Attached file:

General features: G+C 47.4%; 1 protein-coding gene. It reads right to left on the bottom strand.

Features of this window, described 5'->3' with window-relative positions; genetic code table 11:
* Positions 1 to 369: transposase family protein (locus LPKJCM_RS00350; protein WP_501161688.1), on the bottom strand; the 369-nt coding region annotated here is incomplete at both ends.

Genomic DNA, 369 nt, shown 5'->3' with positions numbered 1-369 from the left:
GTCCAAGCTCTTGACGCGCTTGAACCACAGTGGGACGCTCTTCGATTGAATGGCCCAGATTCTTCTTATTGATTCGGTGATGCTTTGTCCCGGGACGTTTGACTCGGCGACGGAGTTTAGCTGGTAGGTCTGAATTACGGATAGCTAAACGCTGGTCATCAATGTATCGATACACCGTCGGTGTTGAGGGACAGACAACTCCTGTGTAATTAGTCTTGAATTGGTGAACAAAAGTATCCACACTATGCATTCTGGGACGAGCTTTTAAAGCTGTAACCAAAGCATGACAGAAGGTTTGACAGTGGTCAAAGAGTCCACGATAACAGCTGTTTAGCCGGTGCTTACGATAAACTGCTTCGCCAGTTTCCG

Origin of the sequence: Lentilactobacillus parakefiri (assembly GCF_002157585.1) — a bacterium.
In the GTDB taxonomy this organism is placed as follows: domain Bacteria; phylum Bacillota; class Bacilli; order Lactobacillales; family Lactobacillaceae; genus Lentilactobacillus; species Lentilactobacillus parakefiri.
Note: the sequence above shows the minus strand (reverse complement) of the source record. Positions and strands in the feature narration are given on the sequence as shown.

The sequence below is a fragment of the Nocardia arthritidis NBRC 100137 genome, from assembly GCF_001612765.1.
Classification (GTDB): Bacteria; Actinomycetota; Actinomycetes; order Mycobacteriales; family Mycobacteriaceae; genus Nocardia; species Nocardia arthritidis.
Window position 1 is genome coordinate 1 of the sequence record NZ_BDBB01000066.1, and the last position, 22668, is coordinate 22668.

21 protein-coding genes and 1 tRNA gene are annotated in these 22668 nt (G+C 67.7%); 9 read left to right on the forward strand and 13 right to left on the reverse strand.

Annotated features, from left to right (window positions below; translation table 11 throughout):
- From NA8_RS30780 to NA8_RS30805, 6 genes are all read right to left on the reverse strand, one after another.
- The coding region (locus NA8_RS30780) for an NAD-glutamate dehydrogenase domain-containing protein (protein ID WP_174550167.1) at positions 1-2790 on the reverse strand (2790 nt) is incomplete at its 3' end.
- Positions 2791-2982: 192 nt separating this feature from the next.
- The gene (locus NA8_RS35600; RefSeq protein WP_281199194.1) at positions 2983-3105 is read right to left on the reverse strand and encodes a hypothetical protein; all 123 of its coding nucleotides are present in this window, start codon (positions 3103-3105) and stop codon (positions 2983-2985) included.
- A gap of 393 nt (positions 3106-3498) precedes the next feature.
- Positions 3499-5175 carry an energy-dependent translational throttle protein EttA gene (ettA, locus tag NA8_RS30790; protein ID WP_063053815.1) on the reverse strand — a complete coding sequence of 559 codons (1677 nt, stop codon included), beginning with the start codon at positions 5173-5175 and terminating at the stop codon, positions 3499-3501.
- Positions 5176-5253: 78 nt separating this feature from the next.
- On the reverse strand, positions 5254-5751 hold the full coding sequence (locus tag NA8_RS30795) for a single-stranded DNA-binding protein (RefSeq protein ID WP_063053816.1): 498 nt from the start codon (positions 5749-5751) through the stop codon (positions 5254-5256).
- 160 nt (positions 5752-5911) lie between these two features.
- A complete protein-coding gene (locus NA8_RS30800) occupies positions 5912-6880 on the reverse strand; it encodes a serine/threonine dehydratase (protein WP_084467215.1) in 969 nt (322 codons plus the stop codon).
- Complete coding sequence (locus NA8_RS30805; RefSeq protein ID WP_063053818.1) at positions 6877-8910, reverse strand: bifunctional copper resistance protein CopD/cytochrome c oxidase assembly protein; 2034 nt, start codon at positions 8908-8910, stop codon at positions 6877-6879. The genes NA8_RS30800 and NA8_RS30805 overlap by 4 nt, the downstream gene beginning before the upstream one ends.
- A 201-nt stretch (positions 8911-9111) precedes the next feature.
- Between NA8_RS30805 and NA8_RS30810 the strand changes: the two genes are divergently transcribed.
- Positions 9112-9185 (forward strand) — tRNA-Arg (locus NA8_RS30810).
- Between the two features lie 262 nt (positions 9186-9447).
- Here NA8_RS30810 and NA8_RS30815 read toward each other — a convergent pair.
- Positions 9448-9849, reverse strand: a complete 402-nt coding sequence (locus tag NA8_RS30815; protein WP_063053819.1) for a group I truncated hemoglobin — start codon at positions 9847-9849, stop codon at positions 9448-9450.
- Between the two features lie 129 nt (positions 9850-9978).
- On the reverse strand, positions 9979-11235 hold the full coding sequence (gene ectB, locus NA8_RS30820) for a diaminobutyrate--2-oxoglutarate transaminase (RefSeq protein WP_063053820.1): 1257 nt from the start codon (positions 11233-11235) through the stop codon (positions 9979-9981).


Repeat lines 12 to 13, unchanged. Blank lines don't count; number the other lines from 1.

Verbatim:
21 protein-coding genes and 1 tRNA gene are annotated in these 22668 nt (G+C 67.7%); 9 read left to right on the forward strand and 13 right to left on the reverse strand.

Annotated features, from left to right (window positions below; translation table 11 throughout):